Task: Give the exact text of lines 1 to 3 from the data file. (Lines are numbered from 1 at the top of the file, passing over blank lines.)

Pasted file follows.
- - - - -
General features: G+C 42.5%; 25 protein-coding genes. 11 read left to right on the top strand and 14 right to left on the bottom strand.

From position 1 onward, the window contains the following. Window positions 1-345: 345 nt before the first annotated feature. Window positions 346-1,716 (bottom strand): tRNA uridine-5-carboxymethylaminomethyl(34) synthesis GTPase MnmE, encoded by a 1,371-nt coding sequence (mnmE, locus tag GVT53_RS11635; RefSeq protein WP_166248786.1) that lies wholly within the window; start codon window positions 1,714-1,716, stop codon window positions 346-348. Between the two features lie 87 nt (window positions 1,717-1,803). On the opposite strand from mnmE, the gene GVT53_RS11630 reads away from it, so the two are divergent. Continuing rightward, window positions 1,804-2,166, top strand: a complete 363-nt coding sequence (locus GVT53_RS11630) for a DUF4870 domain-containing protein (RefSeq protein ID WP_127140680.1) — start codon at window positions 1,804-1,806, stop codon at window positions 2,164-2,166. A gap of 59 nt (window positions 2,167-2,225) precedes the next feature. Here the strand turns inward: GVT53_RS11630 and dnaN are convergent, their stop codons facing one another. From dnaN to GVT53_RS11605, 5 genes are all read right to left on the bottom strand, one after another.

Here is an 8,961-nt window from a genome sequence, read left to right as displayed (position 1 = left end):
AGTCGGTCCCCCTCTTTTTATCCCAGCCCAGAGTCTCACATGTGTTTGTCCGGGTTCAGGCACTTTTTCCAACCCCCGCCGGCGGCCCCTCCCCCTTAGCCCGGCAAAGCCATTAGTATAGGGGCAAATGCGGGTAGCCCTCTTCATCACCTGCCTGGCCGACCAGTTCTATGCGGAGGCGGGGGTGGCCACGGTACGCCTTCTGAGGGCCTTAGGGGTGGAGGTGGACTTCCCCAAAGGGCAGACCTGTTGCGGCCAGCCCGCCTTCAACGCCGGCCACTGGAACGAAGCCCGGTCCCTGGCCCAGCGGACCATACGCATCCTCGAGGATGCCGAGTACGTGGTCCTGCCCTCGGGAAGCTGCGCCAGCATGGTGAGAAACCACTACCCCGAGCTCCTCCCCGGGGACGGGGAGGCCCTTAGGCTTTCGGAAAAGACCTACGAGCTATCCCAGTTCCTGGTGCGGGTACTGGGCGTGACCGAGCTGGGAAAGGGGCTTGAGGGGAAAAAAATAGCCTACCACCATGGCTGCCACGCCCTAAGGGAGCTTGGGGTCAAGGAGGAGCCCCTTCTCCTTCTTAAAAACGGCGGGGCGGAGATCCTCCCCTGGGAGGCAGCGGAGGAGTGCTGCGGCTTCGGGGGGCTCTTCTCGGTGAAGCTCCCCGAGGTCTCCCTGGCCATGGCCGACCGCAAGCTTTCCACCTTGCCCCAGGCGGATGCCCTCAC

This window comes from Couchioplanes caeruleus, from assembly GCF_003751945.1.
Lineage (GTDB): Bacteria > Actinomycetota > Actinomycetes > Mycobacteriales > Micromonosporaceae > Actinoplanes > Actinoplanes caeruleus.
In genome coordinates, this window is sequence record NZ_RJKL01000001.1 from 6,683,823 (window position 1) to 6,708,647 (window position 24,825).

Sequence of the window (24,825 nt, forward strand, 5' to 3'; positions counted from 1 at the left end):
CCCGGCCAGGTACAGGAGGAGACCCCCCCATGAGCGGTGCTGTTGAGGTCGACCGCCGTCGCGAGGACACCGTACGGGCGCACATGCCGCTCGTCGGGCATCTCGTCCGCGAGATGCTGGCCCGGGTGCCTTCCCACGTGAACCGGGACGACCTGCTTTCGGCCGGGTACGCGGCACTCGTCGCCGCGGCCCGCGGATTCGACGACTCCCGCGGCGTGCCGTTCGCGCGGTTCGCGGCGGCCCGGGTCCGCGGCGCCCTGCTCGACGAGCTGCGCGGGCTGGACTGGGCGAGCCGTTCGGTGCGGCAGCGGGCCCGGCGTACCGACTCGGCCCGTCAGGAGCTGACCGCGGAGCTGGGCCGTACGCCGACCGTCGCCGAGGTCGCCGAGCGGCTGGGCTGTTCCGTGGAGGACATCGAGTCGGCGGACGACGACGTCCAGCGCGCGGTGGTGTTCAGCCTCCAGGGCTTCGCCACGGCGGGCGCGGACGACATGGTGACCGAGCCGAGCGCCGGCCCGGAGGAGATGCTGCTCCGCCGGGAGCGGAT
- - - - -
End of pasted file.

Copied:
General features: G+C 42.5%; 25 protein-coding genes. 11 read left to right on the top strand and 14 right to left on the bottom strand.

From position 1 onward, the window contains the following. Window positions 1-345: 345 nt before the first annotated feature. Window positions 346-1,716 (bottom strand): tRNA uridine-5-carboxymethylaminomethyl(34) synthesis GTPase MnmE, encoded by a 1,371-nt coding sequence (mnmE, locus tag GVT53_RS11635; RefSeq protein WP_166248786.1) that lies wholly within the window; start codon window positions 1,714-1,716, stop codon window positions 346-348. Between the two features lie 87 nt (window positions 1,717-1,803). On the opposite strand from mnmE, the gene GVT53_RS11630 reads away from it, so the two are divergent. Continuing rightward, window positions 1,804-2,166, top strand: a complete 363-nt coding sequence (locus GVT53_RS11630) for a DUF4870 domain-containing protein (RefSeq protein ID WP_127140680.1) — start codon at window positions 1,804-1,806, stop codon at window positions 2,164-2,166. A gap of 59 nt (window positions 2,167-2,225) precedes the next feature. Here the strand turns inward: GVT53_RS11630 and dnaN are convergent, their stop codons facing one another. From dnaN to GVT53_RS11605, 5 genes are all read right to left on the bottom strand, one after another.

Here is an 8,961-nt window from a genome sequence, read left to right as displayed (position 1 = left end):